There’s been some action on Twitter tonight about independent and creator owned comics. Most of what I’ve seen has come via Tim Seely and Eric Powell. Mr. Powell even posted a video on YouTube. Sorry, gentlemen, but while I like your respective creator-owned books, I think you’re both missing some pretty important points. Maybe it’s because Twitter limits folks to 140 characters at a time. I’m going to start with the big point, though:
For even Goon, for every Hack/Slash, there are 342 “indie” comics that are utter and complete crap. I see them every time I go to a convention. The art is bad. The writing is frequently worse. More damning to the argument that Mr. Powell makes is that upward of 90% of these books aren’t even slightly original. I, for one, am not going to support a bad book simply because doing so helps independent creators, because in the end I don’t think that’s helping comics, it’s just lowering the bar.
Are the “big two” dominated by superhero books? Yes, yes they are. That would be because these books make them money. They are businesses. However what about Transmetropolitan, The Invisibles, V for Vendetta, Sandman? These all came out from DC, most of them via the Vertigo imprint. All of them were rather successful (though Invisibles admittedly had a sometimes troubled existence). DC also tried a science fiction imprint for a while. Because the big two are businesses, if a non-superhero book will make them money then they would sell it.
Even if the above examples didn’t demonstrate that, webcomics have certainly proven that there is a market for non-superhero comics. I’m sure there are superhero webcomics out there. The fact that none of them spring immediately to mind is testament to the way other genres have dominated the webcomic dialogue. Sure there are webcomics that don’t provide a living for their creators. I would even go so far as to say that most webcomics don’t make money for their creators. However, if you’re already losing money, or not make enough money doing print comics what is there to lose? I paid under $50 to get a fairly generous shared hosting package for one year; that’s significantly less than a 100 issue run of even a black & white, let alone a color comic, would run me. The only requirement to access my site is that one have an internet connection.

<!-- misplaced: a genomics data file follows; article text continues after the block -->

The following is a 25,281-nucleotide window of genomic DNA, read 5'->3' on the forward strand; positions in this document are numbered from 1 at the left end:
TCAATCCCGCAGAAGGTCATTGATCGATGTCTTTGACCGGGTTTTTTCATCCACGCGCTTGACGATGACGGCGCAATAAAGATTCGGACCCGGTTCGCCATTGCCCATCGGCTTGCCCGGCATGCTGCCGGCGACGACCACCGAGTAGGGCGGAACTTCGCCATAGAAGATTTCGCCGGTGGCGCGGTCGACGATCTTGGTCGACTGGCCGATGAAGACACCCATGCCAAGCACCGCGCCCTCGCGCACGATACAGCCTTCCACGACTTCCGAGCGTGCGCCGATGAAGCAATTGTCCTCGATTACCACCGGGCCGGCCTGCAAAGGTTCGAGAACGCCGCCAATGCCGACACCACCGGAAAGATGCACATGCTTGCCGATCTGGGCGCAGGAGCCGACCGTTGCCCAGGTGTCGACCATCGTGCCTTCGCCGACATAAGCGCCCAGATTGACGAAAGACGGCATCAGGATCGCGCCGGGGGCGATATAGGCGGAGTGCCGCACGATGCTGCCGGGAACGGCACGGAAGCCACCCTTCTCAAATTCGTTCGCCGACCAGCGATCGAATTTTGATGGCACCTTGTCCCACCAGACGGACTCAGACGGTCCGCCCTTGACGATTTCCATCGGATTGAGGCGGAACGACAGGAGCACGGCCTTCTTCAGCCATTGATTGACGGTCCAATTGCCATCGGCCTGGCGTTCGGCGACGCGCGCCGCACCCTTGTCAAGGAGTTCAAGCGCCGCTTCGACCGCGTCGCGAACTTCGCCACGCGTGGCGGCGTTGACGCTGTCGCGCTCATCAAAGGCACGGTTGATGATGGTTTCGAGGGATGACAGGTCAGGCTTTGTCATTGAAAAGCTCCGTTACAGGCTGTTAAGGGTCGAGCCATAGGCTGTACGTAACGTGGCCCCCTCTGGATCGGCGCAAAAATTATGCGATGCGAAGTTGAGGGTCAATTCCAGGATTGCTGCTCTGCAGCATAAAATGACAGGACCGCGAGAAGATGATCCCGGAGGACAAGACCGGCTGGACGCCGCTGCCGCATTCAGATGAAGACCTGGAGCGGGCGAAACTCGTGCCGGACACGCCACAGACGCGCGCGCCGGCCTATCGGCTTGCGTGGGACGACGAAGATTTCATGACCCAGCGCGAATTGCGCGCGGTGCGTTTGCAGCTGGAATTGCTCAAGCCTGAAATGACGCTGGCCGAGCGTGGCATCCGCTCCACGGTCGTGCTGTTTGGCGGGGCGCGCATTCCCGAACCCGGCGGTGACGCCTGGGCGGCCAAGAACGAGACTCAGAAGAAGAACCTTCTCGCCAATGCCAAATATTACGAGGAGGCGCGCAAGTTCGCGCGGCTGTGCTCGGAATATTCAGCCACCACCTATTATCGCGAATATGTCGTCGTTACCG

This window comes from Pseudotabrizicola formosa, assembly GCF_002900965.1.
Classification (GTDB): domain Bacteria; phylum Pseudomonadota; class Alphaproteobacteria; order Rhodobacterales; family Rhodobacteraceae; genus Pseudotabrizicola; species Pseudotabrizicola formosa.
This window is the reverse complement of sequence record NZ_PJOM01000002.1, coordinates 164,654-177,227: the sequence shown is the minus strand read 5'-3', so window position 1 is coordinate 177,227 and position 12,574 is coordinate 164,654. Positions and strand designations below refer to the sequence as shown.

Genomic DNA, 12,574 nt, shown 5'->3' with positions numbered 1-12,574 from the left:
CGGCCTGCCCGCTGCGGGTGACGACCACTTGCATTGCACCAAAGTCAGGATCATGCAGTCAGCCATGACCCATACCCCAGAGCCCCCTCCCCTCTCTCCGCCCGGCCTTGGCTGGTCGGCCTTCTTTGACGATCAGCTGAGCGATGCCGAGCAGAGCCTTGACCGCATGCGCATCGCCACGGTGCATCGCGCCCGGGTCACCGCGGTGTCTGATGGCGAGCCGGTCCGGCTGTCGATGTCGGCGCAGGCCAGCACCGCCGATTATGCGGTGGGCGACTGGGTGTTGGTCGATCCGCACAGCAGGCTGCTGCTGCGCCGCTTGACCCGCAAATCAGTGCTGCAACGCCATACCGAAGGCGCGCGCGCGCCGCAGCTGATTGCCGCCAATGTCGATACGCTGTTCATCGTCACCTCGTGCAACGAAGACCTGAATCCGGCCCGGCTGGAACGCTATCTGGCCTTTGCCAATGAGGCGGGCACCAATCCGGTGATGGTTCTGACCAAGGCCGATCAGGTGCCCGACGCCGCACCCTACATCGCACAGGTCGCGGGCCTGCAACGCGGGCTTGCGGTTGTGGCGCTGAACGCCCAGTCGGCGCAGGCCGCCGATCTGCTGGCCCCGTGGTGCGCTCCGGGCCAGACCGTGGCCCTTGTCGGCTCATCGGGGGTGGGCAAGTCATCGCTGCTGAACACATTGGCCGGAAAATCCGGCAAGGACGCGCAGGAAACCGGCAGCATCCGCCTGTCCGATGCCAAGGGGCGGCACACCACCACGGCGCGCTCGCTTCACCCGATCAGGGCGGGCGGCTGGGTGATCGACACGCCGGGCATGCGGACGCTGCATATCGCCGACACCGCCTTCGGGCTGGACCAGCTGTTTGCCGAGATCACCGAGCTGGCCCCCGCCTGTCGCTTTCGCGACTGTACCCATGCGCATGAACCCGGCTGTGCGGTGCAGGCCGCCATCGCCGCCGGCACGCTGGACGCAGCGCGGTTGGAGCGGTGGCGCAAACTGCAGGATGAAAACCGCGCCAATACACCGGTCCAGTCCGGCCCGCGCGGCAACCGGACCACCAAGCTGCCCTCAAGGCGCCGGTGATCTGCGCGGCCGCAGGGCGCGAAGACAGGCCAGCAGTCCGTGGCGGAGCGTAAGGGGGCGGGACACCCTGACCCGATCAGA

A larger readership potential, and significantly lower buy-in, and therefore significantly less money lost, if the project doesn’t work out. Not to mention the ability to explore options, such as color, that might be prohibitively expensive in a print book, or to experiment with the medium in ways that print simply doesn’t allow. And as a reader having your comic on the web means I don’t have to shell out $3 – $5 for a single issue of an unknown.
I like a printed comic as much as the next guy. I prefer reading on the page to reading on the screen. That said, if independent and creator-owned comics aren’t making it in the traditional market then maybe they need to quit doing things the way they’ve always been done just because it’s always been done that way.